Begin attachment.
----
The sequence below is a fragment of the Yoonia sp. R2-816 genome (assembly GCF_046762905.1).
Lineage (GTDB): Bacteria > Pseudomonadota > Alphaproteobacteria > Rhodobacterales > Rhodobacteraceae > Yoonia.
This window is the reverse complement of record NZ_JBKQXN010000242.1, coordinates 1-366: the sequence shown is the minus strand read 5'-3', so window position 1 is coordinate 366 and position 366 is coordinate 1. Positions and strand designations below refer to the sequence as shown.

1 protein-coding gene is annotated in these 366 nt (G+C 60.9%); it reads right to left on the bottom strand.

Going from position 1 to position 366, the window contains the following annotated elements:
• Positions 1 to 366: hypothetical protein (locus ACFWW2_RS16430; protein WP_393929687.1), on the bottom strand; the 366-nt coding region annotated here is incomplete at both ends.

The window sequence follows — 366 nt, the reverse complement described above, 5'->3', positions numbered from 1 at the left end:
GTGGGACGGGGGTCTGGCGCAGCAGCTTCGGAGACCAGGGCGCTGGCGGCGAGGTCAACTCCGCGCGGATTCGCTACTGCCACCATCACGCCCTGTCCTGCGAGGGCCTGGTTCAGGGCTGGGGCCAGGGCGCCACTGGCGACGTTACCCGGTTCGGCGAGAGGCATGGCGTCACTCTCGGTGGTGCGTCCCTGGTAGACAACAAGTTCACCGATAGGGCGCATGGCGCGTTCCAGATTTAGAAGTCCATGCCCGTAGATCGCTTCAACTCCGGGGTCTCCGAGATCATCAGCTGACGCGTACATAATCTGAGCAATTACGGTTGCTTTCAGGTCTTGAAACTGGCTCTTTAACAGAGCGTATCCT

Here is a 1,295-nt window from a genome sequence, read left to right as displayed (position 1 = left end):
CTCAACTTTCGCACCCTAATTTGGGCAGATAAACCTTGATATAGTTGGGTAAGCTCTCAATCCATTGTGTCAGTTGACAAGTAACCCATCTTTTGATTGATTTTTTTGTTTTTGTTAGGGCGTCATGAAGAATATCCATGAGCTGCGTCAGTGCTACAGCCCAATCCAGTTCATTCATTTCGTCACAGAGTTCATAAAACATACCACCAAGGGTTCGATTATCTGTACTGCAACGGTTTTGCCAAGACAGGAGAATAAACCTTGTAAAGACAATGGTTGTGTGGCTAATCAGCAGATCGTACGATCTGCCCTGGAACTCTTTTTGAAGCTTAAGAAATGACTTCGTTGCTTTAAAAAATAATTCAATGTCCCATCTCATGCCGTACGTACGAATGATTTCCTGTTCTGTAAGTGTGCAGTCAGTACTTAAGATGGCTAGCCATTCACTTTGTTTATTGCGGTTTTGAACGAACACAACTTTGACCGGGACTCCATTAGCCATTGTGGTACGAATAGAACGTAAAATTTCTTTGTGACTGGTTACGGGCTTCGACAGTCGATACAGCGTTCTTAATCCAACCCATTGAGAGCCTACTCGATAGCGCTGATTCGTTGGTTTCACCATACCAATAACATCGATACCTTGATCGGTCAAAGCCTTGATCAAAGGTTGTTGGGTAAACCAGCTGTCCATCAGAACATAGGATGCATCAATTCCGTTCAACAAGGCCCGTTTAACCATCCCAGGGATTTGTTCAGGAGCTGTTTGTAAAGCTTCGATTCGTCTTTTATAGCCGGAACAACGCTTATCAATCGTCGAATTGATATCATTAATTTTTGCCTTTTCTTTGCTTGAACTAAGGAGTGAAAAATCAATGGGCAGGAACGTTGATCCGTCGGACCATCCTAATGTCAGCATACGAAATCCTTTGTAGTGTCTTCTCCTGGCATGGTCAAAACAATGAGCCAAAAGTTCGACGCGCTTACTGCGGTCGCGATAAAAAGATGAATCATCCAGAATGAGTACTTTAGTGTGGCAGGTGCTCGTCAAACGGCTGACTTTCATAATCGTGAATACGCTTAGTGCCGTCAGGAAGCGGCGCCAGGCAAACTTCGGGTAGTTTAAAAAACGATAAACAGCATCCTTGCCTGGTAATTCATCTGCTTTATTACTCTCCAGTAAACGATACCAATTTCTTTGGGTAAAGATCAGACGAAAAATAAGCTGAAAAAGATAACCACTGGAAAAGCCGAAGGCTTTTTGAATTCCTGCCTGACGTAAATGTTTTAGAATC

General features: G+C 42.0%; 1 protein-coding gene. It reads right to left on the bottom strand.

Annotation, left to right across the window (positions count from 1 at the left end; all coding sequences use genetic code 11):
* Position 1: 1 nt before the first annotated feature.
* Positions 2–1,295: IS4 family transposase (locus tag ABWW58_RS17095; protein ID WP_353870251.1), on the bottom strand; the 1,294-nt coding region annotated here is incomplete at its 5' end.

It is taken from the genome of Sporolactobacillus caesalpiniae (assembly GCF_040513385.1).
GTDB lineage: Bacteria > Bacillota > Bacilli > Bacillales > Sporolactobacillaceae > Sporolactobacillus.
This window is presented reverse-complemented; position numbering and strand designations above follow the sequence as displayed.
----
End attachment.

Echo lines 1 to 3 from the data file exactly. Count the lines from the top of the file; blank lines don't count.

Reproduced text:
The sequence below is a fragment of the Yoonia sp. R2-816 genome (assembly GCF_046762905.1).
Lineage (GTDB): Bacteria > Pseudomonadota > Alphaproteobacteria > Rhodobacterales > Rhodobacteraceae > Yoonia.
This window is the reverse complement of record NZ_JBKQXN010000242.1, coordinates 1-366: the sequence shown is the minus strand read 5'-3', so window position 1 is coordinate 366 and position 366 is coordinate 1. Positions and strand designations below refer to the sequence as shown.